Picks and Pans Review: Tapeheads

updated 11/07/1988 AT 01:00 AM EST

originally published 11/07/1988 AT 01:00 AM EST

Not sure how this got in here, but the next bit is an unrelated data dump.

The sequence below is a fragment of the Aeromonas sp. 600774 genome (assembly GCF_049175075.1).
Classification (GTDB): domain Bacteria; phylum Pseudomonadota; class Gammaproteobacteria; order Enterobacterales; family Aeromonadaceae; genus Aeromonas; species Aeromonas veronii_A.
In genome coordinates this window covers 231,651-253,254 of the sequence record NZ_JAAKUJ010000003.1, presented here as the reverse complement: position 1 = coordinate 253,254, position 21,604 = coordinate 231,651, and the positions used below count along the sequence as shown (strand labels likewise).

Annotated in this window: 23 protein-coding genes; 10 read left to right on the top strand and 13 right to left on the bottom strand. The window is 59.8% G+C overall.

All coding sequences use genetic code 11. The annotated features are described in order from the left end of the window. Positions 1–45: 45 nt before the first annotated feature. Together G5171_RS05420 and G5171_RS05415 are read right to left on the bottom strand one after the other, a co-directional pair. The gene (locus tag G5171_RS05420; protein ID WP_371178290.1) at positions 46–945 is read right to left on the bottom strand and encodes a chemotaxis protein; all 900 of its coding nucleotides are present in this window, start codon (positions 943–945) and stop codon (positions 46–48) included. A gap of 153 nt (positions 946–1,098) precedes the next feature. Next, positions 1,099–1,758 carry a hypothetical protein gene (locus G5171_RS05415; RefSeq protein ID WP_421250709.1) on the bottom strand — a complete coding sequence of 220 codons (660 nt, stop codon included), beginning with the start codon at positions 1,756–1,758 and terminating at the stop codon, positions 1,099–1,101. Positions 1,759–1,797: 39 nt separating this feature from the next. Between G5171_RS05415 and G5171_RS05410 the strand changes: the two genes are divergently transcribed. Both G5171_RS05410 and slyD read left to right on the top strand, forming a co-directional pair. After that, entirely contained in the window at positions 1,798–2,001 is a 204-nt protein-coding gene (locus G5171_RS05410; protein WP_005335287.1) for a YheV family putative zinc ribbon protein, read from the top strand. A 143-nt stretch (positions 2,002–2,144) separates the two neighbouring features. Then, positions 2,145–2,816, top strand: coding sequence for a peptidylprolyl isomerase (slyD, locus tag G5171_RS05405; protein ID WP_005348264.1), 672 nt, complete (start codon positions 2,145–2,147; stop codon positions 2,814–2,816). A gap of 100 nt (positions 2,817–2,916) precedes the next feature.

Two self-styled hip 'n' happening music video producers, played by John (Eight Men Out) Cusack and Tim (Bull Durham) Robbins, are being harassed by the FBI and can't figure out why. In fact, the boys have in their possession a compromising video of a presidential candidate (Clu Gulager) flagrante delicto with a naked Little Bo Peep. The boys don't know this, of course. They don't know much of anything. After shooting a newsworthy video in which a heavy metal singer accidentally explodes along with his special effects, the dweebs mistakenly run the sound portion over a tape of an Italian funeral they shot during their days of struggle. Disaster? Nah. The boys are hailed as artistic innovators. What we have here, from music video veteran Bill Fishman in his feature-directing debut, is a satire of the style-over-substance MTV generation. As satires go, this one is too little and too late. The script by Fishman and producer Peter (Repo Man) McCarthy is tired and toothless. But there are compensations: Cusack and Robbins (a ringer here for David Letterman) are appealingly prankish. Mary Crosby—Bing's kid, the one who shot J.R.—turns her snoopy rock reporter into a sassy minx. And the music, highlighted by the teaming of soul greats Sam Moore and Junior Walker, has sizzle. The sound track, a diverse selection that includes King Cotton and Bo Diddley, should be a hot item. But the movie is strictly a walk on the mild side. (R)

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